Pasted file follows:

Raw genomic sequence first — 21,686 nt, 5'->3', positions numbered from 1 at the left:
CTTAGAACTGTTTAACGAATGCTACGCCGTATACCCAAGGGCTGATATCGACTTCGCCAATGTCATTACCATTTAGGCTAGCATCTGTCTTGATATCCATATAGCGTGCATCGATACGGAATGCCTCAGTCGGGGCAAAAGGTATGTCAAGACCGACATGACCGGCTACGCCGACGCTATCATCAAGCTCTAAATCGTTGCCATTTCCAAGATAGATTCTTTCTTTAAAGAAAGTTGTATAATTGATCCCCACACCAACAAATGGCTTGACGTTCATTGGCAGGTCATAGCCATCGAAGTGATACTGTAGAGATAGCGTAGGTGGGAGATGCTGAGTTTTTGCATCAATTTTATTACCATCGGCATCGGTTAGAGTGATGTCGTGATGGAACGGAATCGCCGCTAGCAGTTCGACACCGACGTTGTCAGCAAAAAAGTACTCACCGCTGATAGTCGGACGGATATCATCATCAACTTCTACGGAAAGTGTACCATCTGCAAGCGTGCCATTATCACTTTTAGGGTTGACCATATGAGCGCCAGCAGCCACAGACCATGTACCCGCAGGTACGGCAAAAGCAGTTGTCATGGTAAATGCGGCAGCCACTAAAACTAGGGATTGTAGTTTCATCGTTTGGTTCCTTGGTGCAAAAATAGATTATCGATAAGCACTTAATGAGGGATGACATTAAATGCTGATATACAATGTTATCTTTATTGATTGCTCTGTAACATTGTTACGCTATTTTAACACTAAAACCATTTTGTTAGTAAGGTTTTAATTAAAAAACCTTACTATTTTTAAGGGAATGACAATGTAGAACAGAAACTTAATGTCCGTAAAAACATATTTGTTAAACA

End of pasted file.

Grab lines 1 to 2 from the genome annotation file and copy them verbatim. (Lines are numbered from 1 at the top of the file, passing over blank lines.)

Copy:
Raw genomic sequence first — 21,686 nt, 5'->3', positions numbered from 1 at the left:
CTTAGAACTGTTTAACGAATGCTACGCCGTATACCCAAGGGCTGATATCGACTTCGCCAATGTCATTACCATTTAGGCTAGCATCTGTCTTGATATCCATATAGCGTGCATCGATACGGAATGCCTCAGTCGGGGCAAAAGGTATGTCAAGACCGACATGACCGGCTACGCCGACGCTATCATCAAGCTCTAAATCGTTGCCATTTCCAAGATAGATTCTTTCTTTAAAGAAAGTTGTATAATTGATCCCCACACCAACAAATGGCTTGACGTTCATTGGCAGGTCATAGCCATCGAAGTGATACTGTAGAGATAGCGTAGGTGGGAGATGCTGAGTTTTTGCATCAATTTTATTACCATCGGCATCGGTTAGAGTGATGTCGTGATGGAACGGAATCGCCGCTAGCAGTTCGACACCGACGTTGTCAGCAAAAAAGTACTCACCGCTGATAGTCGGACGGATATCATCATCAACTTCTACGGAAAGTGTACCATCTGCAAGCGTGCCATTATCACTTTTAGGGTTGACCATATGAGCGCCAGCAGCCACAGACCATGTACCCGCAGGTACGGCAAAAGCAGTTGTCATGGTAAATGCGGCAGCCACTAAAACTAGGGATTGTAGTTTCATCGTTTGGTTCCTTGGTGCAAAAATAGATTATCGATAAGCACTTAATGAGGGATGACATTAAATGCTGATATACAATGTTATCTTTATTGATTGCTCTGTAACATTGTTACGCTATTTTAACACTAAAACCATTTTGTTAGTAAGGTTTTAATTAAAAAACCTTACTATTTTTAAGGGAATGACAATGTAGAACAGAAACTTAATGTCCGTAAAAACATATTTGTTAAACA